ESPE Abstracts (2021) 94 P1-89

1Department of Medicine, Division of Endocrinology, Leiden University Medical Centre, Leiden, Netherlands; 2University of Glasgow, Office for Rare Conditions, Glasgow, United Kingdom; 3Department of Endocrinology, Skane University Hospital Malmö, University of Lund, Lund, Sweden; 4Hospital Universitario Cruces, UPV/EHU, Biocruces Bizkaia, CIBERDEM/CIBERER, Bilbao, Spain; 5Genetics & Genomic Medicine Programme, University College London Great Ormond Street Institute of Child Health, London, United Kingdom; 6Department of Paediatric Endocrinology, Great Ormond Street Hospital for Children, London, United Kingdom; 7Endocrinology Department, Reference Center for Rare Pituitary Diseases HYPO, Groupement Hospitalier Est, Hospices Civils de Lyon,, Bron, France; 8Department of Pediatrics and Pediatric Hematology/Oncology, University Children’s Hospital, Klinikum Oldenburg AöR, Oldenburg, Germany; 9Department of Neurosurgery, Leiden University Medical Center, Leiden, Netherlands; 10University of Glasgow, Developmental Endocrinology Research Group, Royal Hospital For Children, Glasgow, United Kingdom

Introduction: The European Registries for Rare Endocrine Conditions (EuRRECa) project aims to support the needs of the endocrine and bone community by facilitating the collaboration between patients, health care professionals and researchers across Europe and beyond. It is a project funded by the European Union’s health programme and is the affiliated registry of the European Reference Network for Rare Endocrine Conditions (Endo-ERN). It consists of two registries: an electronic reporting tool, e-REC (e-Reporting of Rare Conditions), which collects the number of new cases encountered every month, and the core registry, which collects a set of core data elements and allows the registering of new and existing patients. e-REC has been collecting new cases of endocrine conditions since 2018. To date, pituitary adenoma is the most commonly reported condition with over 1800 cases reported so far.

Aim: To develop a pituitary tumour module within the EuRRECa core registry for the registering of cases of this condition. A secondary aim is to detect cases showing aggressive tumour behaviour, including aggressive pituitary tumours and carcinomas.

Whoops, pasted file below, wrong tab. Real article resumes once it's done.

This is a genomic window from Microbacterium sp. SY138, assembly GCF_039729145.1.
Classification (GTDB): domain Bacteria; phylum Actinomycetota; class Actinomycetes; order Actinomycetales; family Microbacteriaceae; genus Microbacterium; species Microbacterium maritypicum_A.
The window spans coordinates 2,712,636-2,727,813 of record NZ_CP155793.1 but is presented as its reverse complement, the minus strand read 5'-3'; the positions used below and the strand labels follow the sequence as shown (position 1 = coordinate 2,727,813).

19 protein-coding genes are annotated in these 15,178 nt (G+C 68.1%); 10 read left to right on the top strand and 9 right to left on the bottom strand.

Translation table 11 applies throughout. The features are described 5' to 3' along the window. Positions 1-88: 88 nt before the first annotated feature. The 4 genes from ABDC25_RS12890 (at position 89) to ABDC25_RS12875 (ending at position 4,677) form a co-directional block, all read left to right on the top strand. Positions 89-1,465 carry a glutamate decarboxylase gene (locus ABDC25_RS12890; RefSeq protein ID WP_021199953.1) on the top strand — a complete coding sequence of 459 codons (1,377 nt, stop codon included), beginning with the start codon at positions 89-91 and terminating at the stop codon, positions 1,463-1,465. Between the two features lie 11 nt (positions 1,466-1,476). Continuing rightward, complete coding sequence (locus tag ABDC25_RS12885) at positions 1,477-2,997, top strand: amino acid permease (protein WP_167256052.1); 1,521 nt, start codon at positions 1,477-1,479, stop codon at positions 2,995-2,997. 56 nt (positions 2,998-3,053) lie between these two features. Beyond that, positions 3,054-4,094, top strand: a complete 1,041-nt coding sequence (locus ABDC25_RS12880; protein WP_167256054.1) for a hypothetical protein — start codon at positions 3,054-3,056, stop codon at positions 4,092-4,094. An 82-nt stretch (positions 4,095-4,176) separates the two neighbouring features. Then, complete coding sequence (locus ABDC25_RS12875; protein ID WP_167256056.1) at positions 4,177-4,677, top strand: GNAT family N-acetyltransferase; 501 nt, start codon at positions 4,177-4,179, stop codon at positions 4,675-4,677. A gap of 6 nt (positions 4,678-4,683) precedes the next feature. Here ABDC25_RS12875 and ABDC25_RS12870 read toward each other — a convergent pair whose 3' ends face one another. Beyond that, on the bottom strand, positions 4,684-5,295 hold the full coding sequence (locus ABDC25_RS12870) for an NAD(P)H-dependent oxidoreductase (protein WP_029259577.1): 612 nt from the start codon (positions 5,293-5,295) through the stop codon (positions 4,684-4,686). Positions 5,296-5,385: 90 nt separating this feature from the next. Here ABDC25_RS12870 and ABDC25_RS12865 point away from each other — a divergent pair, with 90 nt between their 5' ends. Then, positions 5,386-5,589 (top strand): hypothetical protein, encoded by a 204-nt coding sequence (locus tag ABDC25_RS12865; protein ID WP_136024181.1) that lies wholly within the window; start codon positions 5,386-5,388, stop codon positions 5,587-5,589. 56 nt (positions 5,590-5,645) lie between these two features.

Methods: A group of experts from Endo-ERN, ESE and ESPE in the field of hypothalamic and pituitary disorders as well as pituitary tumours met remotely on several occasions between December 2020 and March 2021 to develop a consensus on relevant data fields, including aggressive pituitary tumour.

Results: A total of 40 variables were grouped in 10 domains that collect several aspects of the care of patients with pituitary tumours. These 10 domains included clinical phenotype, visual impairment, secreted hormones, medical therapy, surgical therapy and irradiation therapy, imaging, genetics, therapy outcomes and patient status. Questions aimed at identifying aggressive tumours were included in the imaging section. The module will be incorporated into EuRRECa’s core registry platform and will be available to complete if the diagnosis of any form of pituitary tumour is selected. Details of these domains will also be widely disseminated through EuRRECa’s data dictionary. The expert group will advise on the frequency for the completion of this module.

Conclusion: Pituitary tumour is the most reported condition in e-REC. The development of a dedicated registry will provide the clinicians with the opportunity of sharing aspects of the disease and care of their patients with health care professionals and the research community. A working group consisting of experts across the patient age span from several centres across Europe proved to be a successful strategy in reaching consensus rapidly.

Volume 94

59th Annual ESPE (ESPE 2021 Online)

22 Sep 2021 - 26 Sep 2021

European Society for Paediatric Endocrinology 

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